And then with the Word lit within us, we can speak our own words after wherever we find ourselves. Using words, we can urge our government to address homelessness and addiction and systemic racism. Using our words, we can urge our employers to consider Greener policies and fair wages. Using words, we can warn the world, as the White Wizard Isaiah did, long ago, that it is folly to put our trust in horses and chariots, and—as with Hobbits, it is folly to spend all our time chasing after worldly goods and comforts rather than justice and peace for our neighbor. Only words—words confirmed by our own private actions and lifestyles—only words can convince our neighbors that there is an ironclad law of God written into the very structure of Middle Earth—and that is that grace wins.
But back to the Shire and the conclusion of my story about the visit of King Aragorn. As I said, no hobbit could be found who would go to Bree as King Aragorn’s ambassador of good tidings. So finally, in desperation, Mayor Samwise Gamgee asked the only hobbit he could even imagine might be willing to go. Sam asked a little hobbit woman, Annie Agon to go.
Now, you do not know Annie Agon, because she does not show up in any of the Lord of the Ring books. But she has both Took and Brandybuck relations so you can be sure Annie was not your typical shy, retiring hobbit. She was a character.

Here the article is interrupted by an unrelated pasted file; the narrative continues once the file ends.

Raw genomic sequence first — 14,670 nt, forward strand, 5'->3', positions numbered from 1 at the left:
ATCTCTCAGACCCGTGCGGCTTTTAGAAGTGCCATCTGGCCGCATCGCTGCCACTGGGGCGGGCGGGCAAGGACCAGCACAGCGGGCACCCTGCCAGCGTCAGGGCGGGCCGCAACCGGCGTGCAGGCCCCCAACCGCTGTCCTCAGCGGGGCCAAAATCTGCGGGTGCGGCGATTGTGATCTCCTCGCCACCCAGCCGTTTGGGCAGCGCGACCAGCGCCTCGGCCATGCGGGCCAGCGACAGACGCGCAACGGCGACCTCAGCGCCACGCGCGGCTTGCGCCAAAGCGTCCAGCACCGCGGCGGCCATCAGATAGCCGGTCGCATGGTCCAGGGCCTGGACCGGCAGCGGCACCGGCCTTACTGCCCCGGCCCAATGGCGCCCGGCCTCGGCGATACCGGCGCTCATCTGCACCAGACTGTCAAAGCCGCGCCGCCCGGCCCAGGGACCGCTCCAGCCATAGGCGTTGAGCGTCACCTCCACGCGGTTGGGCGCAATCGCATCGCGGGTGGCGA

Anyway, Sam said to her, “Annie, I know other people think you are strange, living on the other side of the High Hay Hedge like you do. Annie, I know that people think you are a fool, because you do not smoke or nap, but you do diet—so unhobbit-like. I know that people think lowly of you because you are brave enough to test the Brandywine River for a swim. Hobbits tell me that you have even been known to invite visiting human rangers into your hobbit hole for tea and crumpets.
So, Samwise Gamgee said, Annie Agon, I think you are just the hobbit to be an ambassador to Bree and invite those humans here: invite them to our great feast. Being Aragorn’s ambassador does not mean that you are going to change Shire history all by yourself or make trolls and ogres shake in fear. But you have the Aragorn’s word! You have good news! Go! Invite them in!”
And then what was Annie Agon to do? Rise to the occasion, deliver the good news and have an adventure? Invite those humans in Bree to the feast? Or for that matter, what are we to do? Mind our own business? Go along with the rest of the Hobbits to get along? Or make our lives’ work living and speaking the good news that evil can be overcome and we can, inch by inch, change the world?
What shall we do? After all, the people of Toronto are waiting.